Unibet sponsored it, so they thought that I might be able to strike a deal with them and be in it while I was preparing for the final table. It would’ve been perfect timing as it was going to happen in October, so was right before my final table and I was going to go to San Diego to take part in his training camp to help prepare me. I was really excited about that and then really gutted when he got injured, postponing everything.

The producer mentioned me to Alex’s manager, as he got to know those guys really well whilst shooting the documentary, and he said I should call him and we could hang out in Stockholm. I called him one day and they were really cool guys and they gave me the contact details on the new president of UFC Europe. I called him and he said sure, I’ll hook you up with tickets, and I got two floor seats, in the second row, for a friend and me.

The fight took place at the end of January, so I went to Stockholm for four days and there was a pre-party. I also timed it pretty well as I got to do some interviews with some Swedish magazines while I was there. It was a great weekend for me and Kevin Stani, who’s a massive UFC fan and got me into it, so it was good to be able to bring him — a no brainer really.

Have you had any other celebrity encounters since your win?

While I was in LA I got to meet Nick Diaz, who’s another really famous UFC fighter. Just by coincidence, me and Mark Radoja stumbled across him outside a bar on a Monday night and next thing we know we’re doing shots with him before going to an after party, so that was a lot of fun.

Then, I got invited to train at his gym in Las Vegas this summer while I’m playing in the World Series [of Poker]!

Can you tell us about the patches you wore at the final table and the charitable pledges you’ve committed to?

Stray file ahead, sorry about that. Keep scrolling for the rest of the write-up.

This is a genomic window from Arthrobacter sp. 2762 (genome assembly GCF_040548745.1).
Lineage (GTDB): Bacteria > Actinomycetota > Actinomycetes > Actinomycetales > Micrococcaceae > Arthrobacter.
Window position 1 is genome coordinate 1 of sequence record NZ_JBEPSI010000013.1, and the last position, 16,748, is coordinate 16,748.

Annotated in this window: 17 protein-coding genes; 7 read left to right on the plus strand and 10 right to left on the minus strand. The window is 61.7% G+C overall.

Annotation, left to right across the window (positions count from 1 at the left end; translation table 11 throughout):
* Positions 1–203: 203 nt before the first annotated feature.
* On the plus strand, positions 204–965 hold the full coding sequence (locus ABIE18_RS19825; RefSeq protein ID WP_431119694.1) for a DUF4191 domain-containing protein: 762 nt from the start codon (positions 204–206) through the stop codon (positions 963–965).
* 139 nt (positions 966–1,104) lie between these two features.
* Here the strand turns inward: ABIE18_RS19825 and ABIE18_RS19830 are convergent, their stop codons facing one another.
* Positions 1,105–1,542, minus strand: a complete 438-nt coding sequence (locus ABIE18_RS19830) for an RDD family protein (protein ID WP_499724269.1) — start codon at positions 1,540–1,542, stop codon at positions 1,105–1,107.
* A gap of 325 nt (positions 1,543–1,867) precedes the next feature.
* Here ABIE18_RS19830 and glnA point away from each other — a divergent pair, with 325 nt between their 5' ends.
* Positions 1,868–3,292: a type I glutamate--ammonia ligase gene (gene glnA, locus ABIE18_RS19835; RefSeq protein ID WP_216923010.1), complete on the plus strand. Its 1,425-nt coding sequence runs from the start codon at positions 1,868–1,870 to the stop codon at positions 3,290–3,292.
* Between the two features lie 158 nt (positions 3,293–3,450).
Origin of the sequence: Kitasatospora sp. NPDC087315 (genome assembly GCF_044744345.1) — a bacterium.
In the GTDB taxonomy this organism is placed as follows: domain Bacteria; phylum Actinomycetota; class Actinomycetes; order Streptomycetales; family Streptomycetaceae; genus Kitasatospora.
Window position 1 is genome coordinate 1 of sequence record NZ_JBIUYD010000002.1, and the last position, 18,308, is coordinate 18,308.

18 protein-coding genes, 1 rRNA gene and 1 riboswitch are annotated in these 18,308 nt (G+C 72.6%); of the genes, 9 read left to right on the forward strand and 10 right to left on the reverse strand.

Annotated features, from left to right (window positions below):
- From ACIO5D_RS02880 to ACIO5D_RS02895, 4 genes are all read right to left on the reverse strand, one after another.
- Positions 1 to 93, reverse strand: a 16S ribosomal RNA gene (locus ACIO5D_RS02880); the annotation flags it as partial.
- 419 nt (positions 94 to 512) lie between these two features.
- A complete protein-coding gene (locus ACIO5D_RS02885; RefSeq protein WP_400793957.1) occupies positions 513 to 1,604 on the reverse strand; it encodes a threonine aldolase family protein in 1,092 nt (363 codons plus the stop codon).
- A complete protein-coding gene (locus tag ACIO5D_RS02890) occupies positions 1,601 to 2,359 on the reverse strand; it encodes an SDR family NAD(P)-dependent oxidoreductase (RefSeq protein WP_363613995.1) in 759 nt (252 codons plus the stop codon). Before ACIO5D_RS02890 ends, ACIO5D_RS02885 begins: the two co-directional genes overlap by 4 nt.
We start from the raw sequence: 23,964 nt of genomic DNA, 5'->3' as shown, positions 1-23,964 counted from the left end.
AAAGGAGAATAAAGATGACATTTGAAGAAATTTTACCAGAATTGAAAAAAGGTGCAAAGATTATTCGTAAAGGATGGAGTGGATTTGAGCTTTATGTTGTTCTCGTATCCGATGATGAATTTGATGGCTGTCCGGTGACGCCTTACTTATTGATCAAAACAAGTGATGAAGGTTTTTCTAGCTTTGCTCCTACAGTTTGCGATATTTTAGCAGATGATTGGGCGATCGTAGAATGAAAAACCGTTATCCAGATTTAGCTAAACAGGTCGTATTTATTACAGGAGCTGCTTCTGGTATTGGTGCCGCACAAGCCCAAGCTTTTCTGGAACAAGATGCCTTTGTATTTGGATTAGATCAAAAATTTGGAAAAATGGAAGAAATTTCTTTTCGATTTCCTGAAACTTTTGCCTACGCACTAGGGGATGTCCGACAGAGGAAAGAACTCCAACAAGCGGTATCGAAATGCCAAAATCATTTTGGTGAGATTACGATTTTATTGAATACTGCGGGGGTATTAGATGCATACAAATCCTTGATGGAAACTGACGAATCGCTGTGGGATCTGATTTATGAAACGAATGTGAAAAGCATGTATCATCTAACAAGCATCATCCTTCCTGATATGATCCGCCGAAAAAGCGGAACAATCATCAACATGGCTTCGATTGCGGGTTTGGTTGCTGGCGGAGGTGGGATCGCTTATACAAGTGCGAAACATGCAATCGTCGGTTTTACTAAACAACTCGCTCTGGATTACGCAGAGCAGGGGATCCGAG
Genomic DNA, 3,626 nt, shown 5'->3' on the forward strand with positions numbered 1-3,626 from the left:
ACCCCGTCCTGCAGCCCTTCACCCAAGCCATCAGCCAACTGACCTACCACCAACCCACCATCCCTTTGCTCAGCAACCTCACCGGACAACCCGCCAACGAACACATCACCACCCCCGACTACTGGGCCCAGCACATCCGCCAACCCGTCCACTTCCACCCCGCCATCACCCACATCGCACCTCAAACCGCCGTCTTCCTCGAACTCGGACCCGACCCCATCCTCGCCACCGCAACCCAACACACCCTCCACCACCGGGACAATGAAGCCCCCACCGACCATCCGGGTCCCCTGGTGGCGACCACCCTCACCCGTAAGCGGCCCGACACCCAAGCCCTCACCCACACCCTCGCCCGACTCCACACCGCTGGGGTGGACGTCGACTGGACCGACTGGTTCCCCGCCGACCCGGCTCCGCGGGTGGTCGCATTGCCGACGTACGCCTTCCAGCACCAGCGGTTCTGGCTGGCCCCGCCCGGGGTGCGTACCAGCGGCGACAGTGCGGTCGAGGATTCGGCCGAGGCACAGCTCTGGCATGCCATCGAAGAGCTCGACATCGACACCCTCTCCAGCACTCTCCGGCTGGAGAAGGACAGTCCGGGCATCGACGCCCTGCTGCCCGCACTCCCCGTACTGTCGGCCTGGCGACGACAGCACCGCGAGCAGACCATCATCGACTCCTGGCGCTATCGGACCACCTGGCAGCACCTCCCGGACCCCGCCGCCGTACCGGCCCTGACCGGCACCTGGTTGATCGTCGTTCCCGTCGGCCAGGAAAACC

When I made the final table there were two things I wanted to do apart from the technical and mental preparations. I wanted to get a sponsorship deal and I also wanted to do something for a charity, as it was a really good exposure opportunity for both of those things.

Since poker is pretty dry these days it’s hard to get a deal with a poker site because the market isn’t what it used to be, in Sweden at least. Going with a poker site might’ve been the most profitable thing for me. They were the ones able to offer the most money, but it wasn’t worth it for all the commitments. I thought it would be more fun to seek sponsorships with companies that I think are fun and products that I use. I managed to get sponsored by a supplement company whose products I was using all summer. They were a new starter company too, so were really excited about having me involved.

The other part I wanted to do was to get involved with a charity, but I didn’t have the time to research as much as I would’ve liked. However, I had heard of this REG (Raising for Effective Giving) initiative. I went on their website and read what it was all about and it seemed perfect for me, since I didn’t have time to do the research myself. They analyze hundreds of different charities to find the most effective ones and since several of my good friends are involved, and I trust their judgement, I went with my intuition and decided it was exactly what I wanted to do. I signed up and pledged to give five percent of my winnings.

Where exactly will your pledged money go?

How it works is that they go through as many charities as they can, to find the most effective ones, where the money does the most benefit, and have 10-15 listed on their website. Then what you do is donate every quarter out of whatever you’ve been winning. If you haven’t been winning, you don’t have to donate anything.

You can choose specific charities if you feel stronger about something. I feel stronger about animal charities, so I chose to donate half of the money towards them and spread it across many different ones. There are some that focus on factory farming and try to help find a better environment for those animals.

The other 50 percent went to a meta-charity that aims to get more people involved in charities, host seminars, advertise, and generally get more people on board. This is an ongoing commitment now, too. Every quarter I’ll give five percent of my potential winnings.

Lastly, have you bought anything nice for yourself?

I just bought a house in London actually! It’s nice to be able to upgrade (laughs) as London is so expensive. Our current place is underground (a basement apartment), so it’ll be nice to live above ground.